Hamlin finished seventh after a bizarre decision not to pit with the rest of the field for track position. Although it gave him a brief lead, he was no match for drivers with fresh tires.

“I knew it was going to be an uphill climb,” Hamlin said.

PIT ROAD PENALTIES: NASCAR picked Sunday to enforce a rule against passing the pace car when a driver dips onto pit road for a stop. Martin Truex Jr. and Jimmie Johnson were both penalized for the infraction, and the punishment was holding the car for a lap on pit road.

Johnson and crew chief Chad Knaus were incredulous.

“I don’t understand that in the least little bit,” Johnson said on his radio. “This is absolutely ridiculous, NASCAR. I have no clue what I did wrong.”

Johnson said he’ll ask for clarification this week.

“In 15 years, that has never been a concern, and I was always told that the last thing NASCAR wanted to do would be to penalize the leader,” Johnson said. “I am still baffled, and I don’t know if I will stop being baffled.”

BOWMAN OUT FRONT: Alex Bowman badly wants a job for next year, and his continued strong pace as the replacement driver for Dale Earnhardt Jr. is giving him a solid case to present to prospective employers.

Bowman had led just nine laps in his first 79 career Sprint Cup races. Six of those laps were earlier this year driving Earnhardt’s Chevrolet. A pole-winning run for Sunday’s race helped Bowman lead a race-high 194 laps and was attempting to win the race before the late accident. He faded to sixth, and felt bad about his incident with Kenseth.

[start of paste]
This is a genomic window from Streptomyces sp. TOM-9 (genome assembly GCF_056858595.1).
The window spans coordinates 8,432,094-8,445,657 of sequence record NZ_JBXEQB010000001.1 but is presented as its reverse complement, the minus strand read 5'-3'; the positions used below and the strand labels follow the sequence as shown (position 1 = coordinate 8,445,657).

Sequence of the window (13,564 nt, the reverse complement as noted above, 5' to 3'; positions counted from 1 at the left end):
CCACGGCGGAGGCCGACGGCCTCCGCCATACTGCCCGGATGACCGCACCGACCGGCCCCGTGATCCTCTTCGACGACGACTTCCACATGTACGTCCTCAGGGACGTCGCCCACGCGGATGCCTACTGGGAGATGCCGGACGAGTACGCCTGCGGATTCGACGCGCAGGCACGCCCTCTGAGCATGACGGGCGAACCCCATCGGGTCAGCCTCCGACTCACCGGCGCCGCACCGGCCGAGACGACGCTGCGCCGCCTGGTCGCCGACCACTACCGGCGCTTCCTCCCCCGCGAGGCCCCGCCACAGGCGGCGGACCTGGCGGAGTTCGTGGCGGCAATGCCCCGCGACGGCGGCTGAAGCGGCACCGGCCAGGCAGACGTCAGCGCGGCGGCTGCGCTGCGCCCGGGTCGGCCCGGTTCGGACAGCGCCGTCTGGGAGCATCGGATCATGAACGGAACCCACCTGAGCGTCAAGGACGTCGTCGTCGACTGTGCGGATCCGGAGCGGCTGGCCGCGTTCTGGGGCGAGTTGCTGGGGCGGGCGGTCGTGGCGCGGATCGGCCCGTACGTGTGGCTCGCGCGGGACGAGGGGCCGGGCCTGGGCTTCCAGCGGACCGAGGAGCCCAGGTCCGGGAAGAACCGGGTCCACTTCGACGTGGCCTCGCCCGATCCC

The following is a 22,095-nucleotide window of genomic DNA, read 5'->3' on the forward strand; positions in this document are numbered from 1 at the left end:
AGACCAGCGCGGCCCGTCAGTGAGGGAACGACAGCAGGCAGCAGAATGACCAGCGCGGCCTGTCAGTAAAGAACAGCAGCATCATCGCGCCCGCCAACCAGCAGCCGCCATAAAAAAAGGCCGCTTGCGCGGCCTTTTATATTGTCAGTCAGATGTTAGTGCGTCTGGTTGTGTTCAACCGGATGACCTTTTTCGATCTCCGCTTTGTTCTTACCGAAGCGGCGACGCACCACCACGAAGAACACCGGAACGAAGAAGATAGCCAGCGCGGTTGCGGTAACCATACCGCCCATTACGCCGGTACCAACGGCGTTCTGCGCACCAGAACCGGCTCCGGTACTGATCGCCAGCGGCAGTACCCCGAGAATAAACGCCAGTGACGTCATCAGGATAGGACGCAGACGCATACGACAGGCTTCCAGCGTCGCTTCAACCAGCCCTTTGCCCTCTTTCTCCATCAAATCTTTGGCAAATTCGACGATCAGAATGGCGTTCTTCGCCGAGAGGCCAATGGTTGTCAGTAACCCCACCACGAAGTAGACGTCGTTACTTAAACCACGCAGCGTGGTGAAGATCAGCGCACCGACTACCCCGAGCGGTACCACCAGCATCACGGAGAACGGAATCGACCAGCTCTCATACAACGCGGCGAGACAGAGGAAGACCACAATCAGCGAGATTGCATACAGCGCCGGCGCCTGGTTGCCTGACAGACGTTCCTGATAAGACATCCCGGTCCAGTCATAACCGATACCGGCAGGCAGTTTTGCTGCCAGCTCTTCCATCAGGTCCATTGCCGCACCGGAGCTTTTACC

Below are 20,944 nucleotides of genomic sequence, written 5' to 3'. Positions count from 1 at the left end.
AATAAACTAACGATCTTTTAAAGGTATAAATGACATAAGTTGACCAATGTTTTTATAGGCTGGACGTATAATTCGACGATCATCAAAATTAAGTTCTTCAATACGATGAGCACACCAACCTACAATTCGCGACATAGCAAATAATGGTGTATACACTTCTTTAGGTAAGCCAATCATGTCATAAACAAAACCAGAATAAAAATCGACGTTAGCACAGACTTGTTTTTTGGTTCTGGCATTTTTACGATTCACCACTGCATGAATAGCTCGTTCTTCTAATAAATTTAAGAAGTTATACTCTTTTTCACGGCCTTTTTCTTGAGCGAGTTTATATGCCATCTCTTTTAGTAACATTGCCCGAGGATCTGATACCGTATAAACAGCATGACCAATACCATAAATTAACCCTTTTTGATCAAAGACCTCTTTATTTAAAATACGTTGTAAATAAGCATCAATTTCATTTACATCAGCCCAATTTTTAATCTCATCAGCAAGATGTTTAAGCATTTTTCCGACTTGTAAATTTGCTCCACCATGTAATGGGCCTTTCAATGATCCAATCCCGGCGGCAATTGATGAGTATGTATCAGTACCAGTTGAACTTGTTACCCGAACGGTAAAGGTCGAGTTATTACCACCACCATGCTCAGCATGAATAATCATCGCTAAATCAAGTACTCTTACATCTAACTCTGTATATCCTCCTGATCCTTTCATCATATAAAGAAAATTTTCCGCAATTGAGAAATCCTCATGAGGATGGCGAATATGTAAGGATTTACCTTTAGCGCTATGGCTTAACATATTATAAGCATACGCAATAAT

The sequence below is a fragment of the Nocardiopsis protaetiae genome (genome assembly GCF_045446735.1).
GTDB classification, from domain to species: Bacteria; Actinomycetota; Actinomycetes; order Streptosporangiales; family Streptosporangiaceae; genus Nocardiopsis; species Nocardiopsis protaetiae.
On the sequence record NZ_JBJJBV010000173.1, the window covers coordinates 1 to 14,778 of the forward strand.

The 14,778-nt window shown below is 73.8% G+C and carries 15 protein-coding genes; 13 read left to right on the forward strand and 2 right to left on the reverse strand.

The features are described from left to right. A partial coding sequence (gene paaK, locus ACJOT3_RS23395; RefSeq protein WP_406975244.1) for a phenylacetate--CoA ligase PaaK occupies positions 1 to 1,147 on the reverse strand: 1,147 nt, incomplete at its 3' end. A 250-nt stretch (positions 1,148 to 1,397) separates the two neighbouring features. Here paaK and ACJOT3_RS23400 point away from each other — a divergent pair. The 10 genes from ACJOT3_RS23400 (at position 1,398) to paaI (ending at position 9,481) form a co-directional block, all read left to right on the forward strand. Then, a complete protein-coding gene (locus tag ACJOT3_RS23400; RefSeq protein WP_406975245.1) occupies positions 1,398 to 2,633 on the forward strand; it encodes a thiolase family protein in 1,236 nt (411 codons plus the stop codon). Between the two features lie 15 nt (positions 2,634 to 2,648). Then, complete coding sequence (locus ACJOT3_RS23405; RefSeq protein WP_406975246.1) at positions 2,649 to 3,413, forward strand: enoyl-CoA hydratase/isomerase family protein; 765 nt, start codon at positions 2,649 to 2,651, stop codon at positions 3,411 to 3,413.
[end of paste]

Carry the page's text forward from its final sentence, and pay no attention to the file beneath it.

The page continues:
“I hate it for Matt. I would have raced the hell out of him for the win, but definitely don’t want to do that,” Bowman said. “Hate that, and it ruined our day, too. So it’s unfortunate.”

UP NEXT: The season finale at Homestead, where the championship will be decided. Harvick won the race in 2014 to win his championship, and Kyle Busch won last year to claim the title.



Can-Am 500

Sunday’s results from the 1-mile Phoenix International Raceway (starting position in parentheses):

1. (4) Joey Logano, Ford, 324 laps, 44 points.

2. (19) Kyle Busch, Toyota, 324, 39.

3. (2) Kyle Larson, Chevrolet, 324, 38.

4. (6) Kevin Harvick, Chevrolet, 324, 37.

5. (12) Kurt Busch, Chevrolet, 324, 36.

6. (1) Alex Bowman, Chevrolet, 324, 0.

7. (5) Denny Hamlin, Toyota, 324, 35.

8. (8) Ryan Blaney, Ford, 324, 33.

9. (3) Chase Elliott, Chevrolet, 324, 32.

10. (20) Paul Menard, Chevrolet, 324, 31.

11. (9) Jamie McMurray, Chevrolet, 324, 30.